Certiorari to the Colorado Court of Appeals. Court of Appeals Case No. 09CA2081.
The supreme court holds that a trial court may not authorize a refund of costs, fees, and restitution to a defendant after his conviction is vacated and the prosecution elects not to retry him, unless it has statutory authority to do so. None of the statutes governing the costs, fees, and restitution imposed in this case empower a trial court to issue a refund. Similarly, procedural rules for defendants seeking post-conviction relief do not address the possibility of a court-ordered refund from public funds. Therefore, a trial court does not have authority under these statutes and rules to issue a refund. Exonerated defendants may only seek a refund of costs, fees, and restitution through a separate civil proceeding governed by sections 13-65-101 to -103, C.R.S. (2015).
For Petitioner: Cynthia H. Coffman, Attorney General, John J. Fuerst III, Senior Assistant Attorney General, Denver, Colorado.
For Respondent: Douglas K. Wilson, Public Defender, Ned R. Jaeckle, Deputy Public Defender, Denver, Colorado.
HOOD, JUSTICE dissents.
GABRIEL, JUSTICE does not participate.
RICE, CHIEF JUSTICE.
[¶1] This case requires us to decide whether the trial court had authority to refund costs, fees, and restitution that Respondent Louis Alonzo Madden had paid following his conviction. Madden's conviction was vacated and the prosecution elected not to retry him. None of the statutes governing the costs, fees, and restitution that Madden was ordered to pay address whether the court may draw on those funds. Similarly, procedural rules for defendants seeking post-conviction relief do not address whether a court may order refunds from public funds. Madden did not pursue a refund through the procedures defined in the Exoneration Act, which provides statutory authority for a trial court to issue a refund. Therefore, the trial court did not have statutory authority to order a refund from public funds in this case.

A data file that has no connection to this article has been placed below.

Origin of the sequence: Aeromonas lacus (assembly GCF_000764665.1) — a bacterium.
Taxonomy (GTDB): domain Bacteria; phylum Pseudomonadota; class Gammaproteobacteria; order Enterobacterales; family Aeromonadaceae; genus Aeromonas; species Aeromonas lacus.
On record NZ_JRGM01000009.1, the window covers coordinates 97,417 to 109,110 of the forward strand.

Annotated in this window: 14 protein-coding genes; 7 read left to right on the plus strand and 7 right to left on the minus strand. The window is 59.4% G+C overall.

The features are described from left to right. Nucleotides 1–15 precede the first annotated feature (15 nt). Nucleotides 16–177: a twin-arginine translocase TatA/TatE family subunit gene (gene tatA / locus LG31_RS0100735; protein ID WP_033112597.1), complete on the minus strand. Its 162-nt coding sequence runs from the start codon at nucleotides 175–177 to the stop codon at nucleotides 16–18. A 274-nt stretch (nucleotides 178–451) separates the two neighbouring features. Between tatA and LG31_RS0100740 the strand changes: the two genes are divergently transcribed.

I. Facts and Procedural History
[¶2] In 2005, Madden was convicted of attempting to patronize a prostituted child and attempted third degree sexual assault by force. See § § 18-2-101, 18-7-406(1), C.R.S. (2015); 18-3-404, C.R.S. (1999). Madden was originally sentenced to an indeterminate sentence and was ordered to pay costs, fees, and restitution. Specifically, the trial court ordered Madden to pay the following costs and fees: (1) $125.00 to the victim compensation fund, (2) $125.00 to the victims and witnesses assistance and law enforcement fund (referred to as the " VAST" fund in the Register of Actions and this opinion), (3) $30.00 for court costs, (4) $45.00 for a drug standardized assessment, (5) $25.00 for drug testing, (6) $1,000.00 for a special advocate surcharge, (7) $2,000.00 for a sex offender surcharge, (8) $128.00 to the sex offender identification fund, and (9) a " time payment fee" of $25.00. He was also ordered to pay $910.00 in restitution, bringing the total owed to $4,413.00.
[¶3] On appeal, we reviewed Madden's case and reversed his conviction of attempting to patronize a prostituted child, leaving only his attempted sexual assault conviction intact.
People v. Madden, 111 P.3d 452, 460 (Colo. 2005). We remanded to the court of appeals, which then returned the case to the trial court with instructions to impose a determinate sentence. People v. Madden, No. 02CA0024, slip op. at 4 (Colo.App. July 21, 2005). The trial court sentenced Madden to prison for three years, with credit for time served.
[¶4] Madden then filed a pro se motion under Crim. P. 35(c), alleging ineffective assistance of trial counsel. The trial court appointed counsel and, after an evidentiary hearing, granted the motion and vacated Madden's conviction. The prosecution elected not to appeal the order or retry the case. Shortly thereafter, Madden requested that he no longer be required to register as a sex offender and that the court refund the costs, fees, and restitution that he had paid. Madden had paid $1,220.00 toward the costs and fees and $757.75 in restitution, for a total of $1,977.75. The trial court determined that the amount that Madden had paid toward costs and fees should be returned, so Madden received a $1,220.00 refund. The restitution money, however, had been paid to the
counseling service that the victim used and could not be returned. The trial court reasoned that the counseling service could sue the victim to recover that money, and the victim should not be required to return the restitution money. Madden appealed.
[¶5] The court of appeals reversed the trial court's decision, holding that Madden was " entitled to a refund of the restitution that he paid in connection with his vacated conviction and that he may seek such a refund from the state in the context of this case."
People v. Madden, 2013 COA 56, ¶ 1, __ P.3d __. The People then petitioned this court for certiorari, asking whether the trial court may order a refund of restitution. We granted certiorari to ...